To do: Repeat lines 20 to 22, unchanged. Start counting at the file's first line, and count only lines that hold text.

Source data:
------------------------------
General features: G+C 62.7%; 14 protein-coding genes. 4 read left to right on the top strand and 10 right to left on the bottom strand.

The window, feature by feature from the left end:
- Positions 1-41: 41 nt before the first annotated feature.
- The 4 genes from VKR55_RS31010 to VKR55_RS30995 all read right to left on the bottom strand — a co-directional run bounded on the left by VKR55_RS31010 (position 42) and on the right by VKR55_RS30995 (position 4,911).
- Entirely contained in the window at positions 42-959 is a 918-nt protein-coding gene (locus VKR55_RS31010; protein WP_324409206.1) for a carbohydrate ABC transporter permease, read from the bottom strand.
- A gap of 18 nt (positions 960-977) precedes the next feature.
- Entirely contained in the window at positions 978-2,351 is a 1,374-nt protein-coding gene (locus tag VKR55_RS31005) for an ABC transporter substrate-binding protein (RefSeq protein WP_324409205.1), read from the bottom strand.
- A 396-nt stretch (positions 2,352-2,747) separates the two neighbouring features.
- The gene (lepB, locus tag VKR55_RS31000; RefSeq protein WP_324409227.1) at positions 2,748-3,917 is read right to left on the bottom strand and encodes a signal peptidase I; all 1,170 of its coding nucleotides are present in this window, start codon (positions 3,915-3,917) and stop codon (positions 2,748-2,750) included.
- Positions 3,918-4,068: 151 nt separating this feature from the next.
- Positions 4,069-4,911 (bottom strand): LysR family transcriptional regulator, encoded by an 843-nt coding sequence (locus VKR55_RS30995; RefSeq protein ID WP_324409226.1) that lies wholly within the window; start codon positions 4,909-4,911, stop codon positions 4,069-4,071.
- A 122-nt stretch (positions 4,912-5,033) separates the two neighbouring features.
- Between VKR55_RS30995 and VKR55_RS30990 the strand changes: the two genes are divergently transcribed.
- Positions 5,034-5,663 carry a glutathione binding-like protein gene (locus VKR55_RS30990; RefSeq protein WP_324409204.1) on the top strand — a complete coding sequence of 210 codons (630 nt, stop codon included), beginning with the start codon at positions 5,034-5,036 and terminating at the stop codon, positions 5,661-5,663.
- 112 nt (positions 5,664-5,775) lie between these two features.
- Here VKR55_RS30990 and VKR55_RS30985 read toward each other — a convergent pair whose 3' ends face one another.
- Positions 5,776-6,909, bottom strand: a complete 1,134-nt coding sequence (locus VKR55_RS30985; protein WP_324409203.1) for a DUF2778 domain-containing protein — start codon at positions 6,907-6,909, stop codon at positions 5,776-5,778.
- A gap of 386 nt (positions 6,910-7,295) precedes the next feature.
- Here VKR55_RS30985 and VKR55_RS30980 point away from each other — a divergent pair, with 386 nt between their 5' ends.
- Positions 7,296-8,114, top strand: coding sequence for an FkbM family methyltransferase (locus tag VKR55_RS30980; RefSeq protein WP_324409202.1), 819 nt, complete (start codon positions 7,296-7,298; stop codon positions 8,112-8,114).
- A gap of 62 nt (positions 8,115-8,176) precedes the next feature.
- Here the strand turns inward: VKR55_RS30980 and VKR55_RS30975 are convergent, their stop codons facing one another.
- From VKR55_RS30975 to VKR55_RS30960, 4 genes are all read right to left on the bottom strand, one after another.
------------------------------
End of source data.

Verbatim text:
- Positions 7,296-8,114, top strand: coding sequence for an FkbM family methyltransferase (locus tag VKR55_RS30980; RefSeq protein WP_324409202.1), 819 nt, complete (start codon positions 7,296-7,298; stop codon positions 8,112-8,114).
- A gap of 62 nt (positions 8,115-8,176) precedes the next feature.
- Here the strand turns inward: VKR55_RS30980 and VKR55_RS30975 are convergent, their stop codons facing one another.